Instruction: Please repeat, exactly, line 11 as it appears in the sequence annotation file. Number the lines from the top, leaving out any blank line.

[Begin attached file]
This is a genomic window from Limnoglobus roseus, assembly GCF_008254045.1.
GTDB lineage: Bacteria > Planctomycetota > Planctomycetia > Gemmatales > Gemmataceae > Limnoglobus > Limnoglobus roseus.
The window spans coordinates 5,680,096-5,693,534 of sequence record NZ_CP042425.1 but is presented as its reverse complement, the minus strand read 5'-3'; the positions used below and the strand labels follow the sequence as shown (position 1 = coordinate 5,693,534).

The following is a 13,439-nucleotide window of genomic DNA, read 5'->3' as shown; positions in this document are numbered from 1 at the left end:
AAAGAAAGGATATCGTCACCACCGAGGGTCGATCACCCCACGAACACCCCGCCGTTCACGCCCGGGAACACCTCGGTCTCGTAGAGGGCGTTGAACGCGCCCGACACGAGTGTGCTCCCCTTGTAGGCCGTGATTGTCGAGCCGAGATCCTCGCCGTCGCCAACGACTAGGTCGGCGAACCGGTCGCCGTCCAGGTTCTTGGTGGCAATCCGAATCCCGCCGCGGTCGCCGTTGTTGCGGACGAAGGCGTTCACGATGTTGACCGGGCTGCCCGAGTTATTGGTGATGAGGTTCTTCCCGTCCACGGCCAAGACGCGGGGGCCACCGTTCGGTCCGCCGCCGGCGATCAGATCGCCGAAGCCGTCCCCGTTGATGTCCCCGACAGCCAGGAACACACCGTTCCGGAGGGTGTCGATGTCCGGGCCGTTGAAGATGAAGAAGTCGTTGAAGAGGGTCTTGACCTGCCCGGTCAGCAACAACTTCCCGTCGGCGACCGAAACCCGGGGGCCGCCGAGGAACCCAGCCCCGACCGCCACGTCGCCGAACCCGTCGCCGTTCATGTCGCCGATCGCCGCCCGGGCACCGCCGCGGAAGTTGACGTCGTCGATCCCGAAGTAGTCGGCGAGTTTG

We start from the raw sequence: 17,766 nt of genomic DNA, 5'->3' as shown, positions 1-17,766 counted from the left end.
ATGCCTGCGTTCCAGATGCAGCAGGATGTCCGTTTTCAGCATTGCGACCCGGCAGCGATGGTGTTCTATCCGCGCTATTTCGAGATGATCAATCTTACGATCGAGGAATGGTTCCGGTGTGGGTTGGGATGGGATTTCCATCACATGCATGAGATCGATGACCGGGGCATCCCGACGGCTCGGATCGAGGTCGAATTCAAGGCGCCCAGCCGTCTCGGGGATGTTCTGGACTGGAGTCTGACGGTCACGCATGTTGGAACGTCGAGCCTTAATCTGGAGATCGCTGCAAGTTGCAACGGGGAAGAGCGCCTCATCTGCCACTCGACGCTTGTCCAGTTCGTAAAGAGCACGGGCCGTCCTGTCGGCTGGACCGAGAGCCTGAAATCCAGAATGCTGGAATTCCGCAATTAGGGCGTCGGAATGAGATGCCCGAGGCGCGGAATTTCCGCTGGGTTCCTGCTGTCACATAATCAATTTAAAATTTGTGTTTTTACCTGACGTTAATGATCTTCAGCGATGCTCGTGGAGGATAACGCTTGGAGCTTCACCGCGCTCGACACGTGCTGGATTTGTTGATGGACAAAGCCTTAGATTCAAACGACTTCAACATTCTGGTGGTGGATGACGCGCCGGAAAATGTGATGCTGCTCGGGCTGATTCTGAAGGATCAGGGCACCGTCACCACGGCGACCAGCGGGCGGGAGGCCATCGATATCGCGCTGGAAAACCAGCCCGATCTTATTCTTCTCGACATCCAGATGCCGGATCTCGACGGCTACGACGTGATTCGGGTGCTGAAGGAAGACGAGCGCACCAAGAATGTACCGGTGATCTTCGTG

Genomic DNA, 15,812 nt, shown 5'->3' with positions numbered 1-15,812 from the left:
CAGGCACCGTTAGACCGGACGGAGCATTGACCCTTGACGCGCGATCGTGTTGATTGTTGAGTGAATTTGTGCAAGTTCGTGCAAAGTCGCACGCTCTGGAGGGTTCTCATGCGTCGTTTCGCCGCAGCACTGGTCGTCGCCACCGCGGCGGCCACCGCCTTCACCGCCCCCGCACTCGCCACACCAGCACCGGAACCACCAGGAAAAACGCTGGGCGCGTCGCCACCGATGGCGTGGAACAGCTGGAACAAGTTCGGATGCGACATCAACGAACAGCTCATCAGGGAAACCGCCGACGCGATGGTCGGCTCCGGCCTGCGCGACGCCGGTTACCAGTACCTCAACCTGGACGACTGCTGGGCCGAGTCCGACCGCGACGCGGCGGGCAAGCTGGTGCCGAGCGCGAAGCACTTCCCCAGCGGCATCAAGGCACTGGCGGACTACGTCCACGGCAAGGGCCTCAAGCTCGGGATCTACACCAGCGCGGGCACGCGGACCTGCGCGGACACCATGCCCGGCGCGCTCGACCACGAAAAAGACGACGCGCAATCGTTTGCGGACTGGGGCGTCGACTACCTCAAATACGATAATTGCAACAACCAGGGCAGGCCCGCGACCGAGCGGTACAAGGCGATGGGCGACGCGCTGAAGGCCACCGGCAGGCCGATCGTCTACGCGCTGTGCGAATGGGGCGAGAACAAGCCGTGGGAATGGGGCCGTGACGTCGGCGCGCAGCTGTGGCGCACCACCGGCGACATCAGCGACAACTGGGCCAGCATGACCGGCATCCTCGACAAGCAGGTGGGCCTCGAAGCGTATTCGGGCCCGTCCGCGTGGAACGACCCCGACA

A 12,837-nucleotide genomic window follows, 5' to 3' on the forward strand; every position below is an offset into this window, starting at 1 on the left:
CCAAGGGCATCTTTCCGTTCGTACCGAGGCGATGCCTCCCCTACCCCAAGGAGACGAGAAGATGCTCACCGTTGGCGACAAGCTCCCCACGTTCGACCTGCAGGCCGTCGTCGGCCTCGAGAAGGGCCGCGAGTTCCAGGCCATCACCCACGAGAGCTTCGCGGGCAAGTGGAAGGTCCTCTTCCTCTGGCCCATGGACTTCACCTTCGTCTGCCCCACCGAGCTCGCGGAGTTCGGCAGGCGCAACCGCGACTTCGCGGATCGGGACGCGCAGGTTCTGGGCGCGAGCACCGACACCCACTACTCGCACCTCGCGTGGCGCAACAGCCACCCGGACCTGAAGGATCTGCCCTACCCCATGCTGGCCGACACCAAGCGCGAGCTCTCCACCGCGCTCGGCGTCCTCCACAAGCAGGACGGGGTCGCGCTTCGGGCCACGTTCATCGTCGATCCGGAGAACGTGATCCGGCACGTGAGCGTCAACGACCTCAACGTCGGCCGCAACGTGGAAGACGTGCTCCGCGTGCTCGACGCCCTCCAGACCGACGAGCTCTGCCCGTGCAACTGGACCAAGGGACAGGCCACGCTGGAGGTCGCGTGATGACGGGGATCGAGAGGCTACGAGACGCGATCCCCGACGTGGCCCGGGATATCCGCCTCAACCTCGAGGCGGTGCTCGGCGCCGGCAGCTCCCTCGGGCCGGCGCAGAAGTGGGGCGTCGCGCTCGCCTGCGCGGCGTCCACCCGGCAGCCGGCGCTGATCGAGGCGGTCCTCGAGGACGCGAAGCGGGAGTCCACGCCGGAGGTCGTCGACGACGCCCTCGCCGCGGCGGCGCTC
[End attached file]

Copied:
CCAAGGGCATCTTTCCGTTCGTACCGAGGCGATGCCTCCCCTACCCCAAGGAGACGAGAAGATGCTCACCGTTGGCGACAAGCTCCCCACGTTCGACCTGCAGGCCGTCGTCGGCCTCGAGAAGGGCCGCGAGTTCCAGGCCATCACCCACGAGAGCTTCGCGGGCAAGTGGAAGGTCCTCTTCCTCTGGCCCATGGACTTCACCTTCGTCTGCCCCACCGAGCTCGCGGAGTTCGGCAGGCGCAACCGCGACTTCGCGGATCGGGACGCGCAGGTTCTGGGCGCGAGCACCGACACCCACTACTCGCACCTCGCGTGGCGCAACAGCCACCCGGACCTGAAGGATCTGCCCTACCCCATGCTGGCCGACACCAAGCGCGAGCTCTCCACCGCGCTCGGCGTCCTCCACAAGCAGGACGGGGTCGCGCTTCGGGCCACGTTCATCGTCGATCCGGAGAACGTGATCCGGCACGTGAGCGTCAACGACCTCAACGTCGGCCGCAACGTGGAAGACGTGCTCCGCGTGCTCGACGCCCTCCAGACCGACGAGCTCTGCCCGTGCAACTGGACCAAGGGACAGGCCACGCTGGAGGTCGCGTGATGACGGGGATCGAGAGGCTACGAGACGCGATCCCCGACGTGGCCCGGGATATCCGCCTCAACCTCGAGGCGGTGCTCGGCGCCGGCAGCTCCCTCGGGCCGGCGCAGAAGTGGGGCGTCGCGCTCGCCTGCGCGGCGTCCACCCGGCAGCCGGCGCTGATCGAGGCGGTCCTCGAGGACGCGAAGCGGGAGTCCACGCCGGAGGTCGTCGACGACGCCCTCGCCGCGGCGGCGCTC